Session 5 - Infant Feeding

Technical/Scientific Update: Stephen Arpadi, MD, Pediatric Advisor for Nigeria, reviewed the latest research findings around infant feeding in the context of HIV and described the best infant feeding options for HIV-positive women and infants.  Stephen reviewed the importance of maternal health in infant feeding and the risks of replacement feeding and early weaning.  He presented scientific justification for the proposed ICAP approach to infant feeding and enhanced HIV-free survival of HIV exposed infants. 

ICAP approach: Fatima Tsiouris, MS, PMTCT Program Officer and Nutrition Advisor, proposed an ICAP approach for infant feeding, to be adopted and adapted by country programs, which included recommendations such as: avoidance of mixed feeding from birth to 6 months; avoidance of early cessation of breastfeeding; and avoidance of rapid weaning of breast milk or abrupt changes in breastfeeding frequency.  She reviewed current knowledge and practices around infant feeding counseling messages, available feeding options and challenges site staff are faced with at the following ICAP sites: Mozambique, Nigeria and Rwanda.

Issues raised during Question & Answer session:

  • If moms cannot do exclusive breastfeeding for 6 full months (they may need to return to work or have other logistical issues), then providers should encourage them to do it as long as is possible, 2 months, 3 months, etc.  Any increase in duration of EBF is of benefit.
  • WHO AFASS recommendations may feel inappropriate as a public health message if the majority of women cannot fulfill it.
  • Weaning is a dangerous time for infants, with higher rates of gastro-enteritis and other issues during this period.
  • The ZEBS study in Zambia found no benefit in HIV-free survival from early weaning (average length of breastfeeding for the study was 16 months in the late weaning group and 4 months in the early weaning group.).
  • If ARV drugs exist at low levels in breastmilk, the infant may risk developing resistance to those drugs.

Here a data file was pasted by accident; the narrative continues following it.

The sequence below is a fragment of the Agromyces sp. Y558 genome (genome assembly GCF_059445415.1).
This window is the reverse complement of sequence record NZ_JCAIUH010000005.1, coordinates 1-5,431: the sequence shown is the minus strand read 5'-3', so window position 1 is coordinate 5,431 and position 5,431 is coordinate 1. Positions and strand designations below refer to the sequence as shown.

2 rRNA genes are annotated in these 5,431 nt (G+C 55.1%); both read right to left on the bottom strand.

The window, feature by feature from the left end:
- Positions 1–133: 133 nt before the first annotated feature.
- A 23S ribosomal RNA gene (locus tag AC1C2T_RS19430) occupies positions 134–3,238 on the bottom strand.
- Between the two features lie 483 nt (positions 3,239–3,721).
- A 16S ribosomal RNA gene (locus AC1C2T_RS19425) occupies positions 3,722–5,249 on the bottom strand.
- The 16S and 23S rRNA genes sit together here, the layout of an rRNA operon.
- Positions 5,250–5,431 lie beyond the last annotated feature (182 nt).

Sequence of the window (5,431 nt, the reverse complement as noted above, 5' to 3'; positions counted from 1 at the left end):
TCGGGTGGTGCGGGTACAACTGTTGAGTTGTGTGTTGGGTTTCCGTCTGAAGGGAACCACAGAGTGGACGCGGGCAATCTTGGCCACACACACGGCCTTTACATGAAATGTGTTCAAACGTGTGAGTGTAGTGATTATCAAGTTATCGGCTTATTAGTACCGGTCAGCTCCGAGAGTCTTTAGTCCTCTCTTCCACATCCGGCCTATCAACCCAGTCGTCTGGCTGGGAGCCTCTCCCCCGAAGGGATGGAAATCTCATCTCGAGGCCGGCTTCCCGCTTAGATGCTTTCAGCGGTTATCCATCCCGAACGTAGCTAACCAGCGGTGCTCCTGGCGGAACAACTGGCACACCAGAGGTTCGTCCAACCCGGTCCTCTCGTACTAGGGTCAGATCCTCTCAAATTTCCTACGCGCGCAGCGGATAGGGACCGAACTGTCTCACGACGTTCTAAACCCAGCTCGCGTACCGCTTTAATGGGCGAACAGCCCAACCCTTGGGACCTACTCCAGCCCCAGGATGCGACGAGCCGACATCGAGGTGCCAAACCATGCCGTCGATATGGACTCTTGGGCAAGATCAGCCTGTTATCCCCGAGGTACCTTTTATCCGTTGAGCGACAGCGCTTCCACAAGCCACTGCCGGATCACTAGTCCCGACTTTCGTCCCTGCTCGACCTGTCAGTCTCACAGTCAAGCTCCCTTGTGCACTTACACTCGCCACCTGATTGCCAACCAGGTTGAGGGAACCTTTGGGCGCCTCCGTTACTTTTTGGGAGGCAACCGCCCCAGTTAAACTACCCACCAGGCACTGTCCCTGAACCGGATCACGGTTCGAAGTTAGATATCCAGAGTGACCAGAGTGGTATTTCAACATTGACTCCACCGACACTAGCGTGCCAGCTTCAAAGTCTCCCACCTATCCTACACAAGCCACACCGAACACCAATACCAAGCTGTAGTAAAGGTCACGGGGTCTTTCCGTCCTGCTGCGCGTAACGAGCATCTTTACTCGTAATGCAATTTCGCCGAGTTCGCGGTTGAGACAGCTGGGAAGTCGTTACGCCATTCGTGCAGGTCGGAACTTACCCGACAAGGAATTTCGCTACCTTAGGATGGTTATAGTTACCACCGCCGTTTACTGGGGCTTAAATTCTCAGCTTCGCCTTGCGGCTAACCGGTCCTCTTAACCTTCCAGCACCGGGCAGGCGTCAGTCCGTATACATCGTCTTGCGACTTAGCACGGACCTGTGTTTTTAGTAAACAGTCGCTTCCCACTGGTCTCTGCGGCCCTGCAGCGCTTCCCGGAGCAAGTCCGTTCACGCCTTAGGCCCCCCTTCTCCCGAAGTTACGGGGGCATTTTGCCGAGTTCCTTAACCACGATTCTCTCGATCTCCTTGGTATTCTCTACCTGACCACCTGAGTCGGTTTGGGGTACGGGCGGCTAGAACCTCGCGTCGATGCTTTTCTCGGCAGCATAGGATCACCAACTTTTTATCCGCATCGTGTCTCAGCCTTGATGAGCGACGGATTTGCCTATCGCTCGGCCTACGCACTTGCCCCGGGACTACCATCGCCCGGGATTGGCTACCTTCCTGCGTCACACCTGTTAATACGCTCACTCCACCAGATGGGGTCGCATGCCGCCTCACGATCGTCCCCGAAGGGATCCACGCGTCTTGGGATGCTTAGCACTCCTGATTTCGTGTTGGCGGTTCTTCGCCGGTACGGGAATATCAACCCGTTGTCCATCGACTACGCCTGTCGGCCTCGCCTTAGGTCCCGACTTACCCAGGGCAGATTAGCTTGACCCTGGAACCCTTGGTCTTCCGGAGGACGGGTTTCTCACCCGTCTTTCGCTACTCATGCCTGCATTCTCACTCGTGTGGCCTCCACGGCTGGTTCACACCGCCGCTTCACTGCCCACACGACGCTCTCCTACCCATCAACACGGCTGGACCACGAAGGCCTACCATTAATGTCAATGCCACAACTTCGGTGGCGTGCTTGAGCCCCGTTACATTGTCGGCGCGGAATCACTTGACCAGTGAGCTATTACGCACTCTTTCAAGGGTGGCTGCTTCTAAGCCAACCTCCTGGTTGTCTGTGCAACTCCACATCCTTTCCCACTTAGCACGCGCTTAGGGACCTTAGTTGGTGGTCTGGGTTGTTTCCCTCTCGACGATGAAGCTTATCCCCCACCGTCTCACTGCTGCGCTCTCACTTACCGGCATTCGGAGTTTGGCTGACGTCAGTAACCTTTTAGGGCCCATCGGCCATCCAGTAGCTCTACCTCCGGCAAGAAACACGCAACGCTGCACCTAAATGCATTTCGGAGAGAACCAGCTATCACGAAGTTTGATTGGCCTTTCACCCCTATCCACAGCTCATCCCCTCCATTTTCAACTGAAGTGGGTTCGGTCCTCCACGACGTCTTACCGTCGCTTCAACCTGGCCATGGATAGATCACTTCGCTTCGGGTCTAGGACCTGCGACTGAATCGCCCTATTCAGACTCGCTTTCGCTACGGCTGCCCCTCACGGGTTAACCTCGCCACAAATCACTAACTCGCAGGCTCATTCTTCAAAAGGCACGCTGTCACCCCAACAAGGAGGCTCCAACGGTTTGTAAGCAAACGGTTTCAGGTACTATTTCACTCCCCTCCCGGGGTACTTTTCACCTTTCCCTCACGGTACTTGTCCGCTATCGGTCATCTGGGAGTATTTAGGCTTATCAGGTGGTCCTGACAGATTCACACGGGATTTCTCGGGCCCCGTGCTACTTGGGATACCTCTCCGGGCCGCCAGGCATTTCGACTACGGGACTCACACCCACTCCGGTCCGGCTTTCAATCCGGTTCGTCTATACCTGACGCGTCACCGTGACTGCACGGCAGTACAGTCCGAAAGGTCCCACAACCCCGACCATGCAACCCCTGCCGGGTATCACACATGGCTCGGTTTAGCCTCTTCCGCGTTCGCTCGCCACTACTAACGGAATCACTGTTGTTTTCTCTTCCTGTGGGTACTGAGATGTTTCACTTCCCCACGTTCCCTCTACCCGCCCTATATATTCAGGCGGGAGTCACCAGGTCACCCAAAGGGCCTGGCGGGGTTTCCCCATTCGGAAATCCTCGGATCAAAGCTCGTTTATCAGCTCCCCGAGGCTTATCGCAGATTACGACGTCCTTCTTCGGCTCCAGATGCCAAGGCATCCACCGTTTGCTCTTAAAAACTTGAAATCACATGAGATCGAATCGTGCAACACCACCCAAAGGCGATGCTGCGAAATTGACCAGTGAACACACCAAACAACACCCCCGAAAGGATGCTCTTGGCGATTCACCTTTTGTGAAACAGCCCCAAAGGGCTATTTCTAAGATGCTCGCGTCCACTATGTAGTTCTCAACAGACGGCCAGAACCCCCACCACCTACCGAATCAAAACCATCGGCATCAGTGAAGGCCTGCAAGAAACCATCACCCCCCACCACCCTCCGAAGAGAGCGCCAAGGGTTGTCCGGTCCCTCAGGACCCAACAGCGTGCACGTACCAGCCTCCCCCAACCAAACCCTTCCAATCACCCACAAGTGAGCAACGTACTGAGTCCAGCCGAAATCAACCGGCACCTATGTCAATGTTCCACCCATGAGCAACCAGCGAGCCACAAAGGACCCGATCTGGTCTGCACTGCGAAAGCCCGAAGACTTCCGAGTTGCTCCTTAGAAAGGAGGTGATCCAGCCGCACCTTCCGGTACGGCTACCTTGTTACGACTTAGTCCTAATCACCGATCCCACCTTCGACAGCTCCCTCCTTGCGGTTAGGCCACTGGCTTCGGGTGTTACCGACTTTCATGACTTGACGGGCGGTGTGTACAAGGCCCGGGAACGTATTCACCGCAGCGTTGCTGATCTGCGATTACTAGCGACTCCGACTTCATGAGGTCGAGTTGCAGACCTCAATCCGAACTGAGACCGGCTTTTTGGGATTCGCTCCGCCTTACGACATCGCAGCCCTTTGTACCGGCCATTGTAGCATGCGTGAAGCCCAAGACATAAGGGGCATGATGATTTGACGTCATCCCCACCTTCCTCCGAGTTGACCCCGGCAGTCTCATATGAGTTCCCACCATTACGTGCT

• Need to clearly differentiate between the terms “complementary feeding” and “mixed feeding”.  “Mixed feeding” is the introduction of foods or fluids other than breastmilk within the first 6 months, and is considered dangerous.  “Complementary feeding” indicates the addition of foods or fluids to a diet of breastmilk after the first 6 months of life, is necessary for proper nutrition and growth, and should not have a negative connotation.
  • We need to ensure that good complementary foods are available for when exclusive breastfeeding ends.
  • In families with real food scarcity, a mother may receive enough formula for the baby from a clinic, but may end up sharing the formula with the family because there isn’t enough food in the household.
  • Counseling for exclusive breastfeeding needs to start prior to birth, so that mothers-to-be can begin to think of ways to deal with a mother-in-law or other person bringing over teas or attempting to give the baby water.  The introduction of teas to promote health can actually encourage diarrhea.  This is complicated by the fact that sometimes the giving of water or tea to the baby happens while the mother is away (e.g. at the clinic) and a relative is taking care of the baby.
  • If an HIV-positive mother gets a breast infection, her viral load will increase.
  • We need to train providers to give consistent and appropriate messages.  “Mixed messages are as dangerous as mixed feeding.” In Ethiopia most mothers who decide to use formula do this on the recommendation of a health care provider.
  • Formula is safer than modified animal milk; avoid modified animal milk before 6 months of age.
  • Maternal nutrition is often an issue; many mothers do not have enough food and are unable to produce enough breastmilk.  Perhaps ICAP could provide multivitamin supplementation.
  • Diarrhea can result from mixed feeding, so it is important for providers to ask if children are having diarrhea before 6 months of age, and to ask about infant feeding choices.

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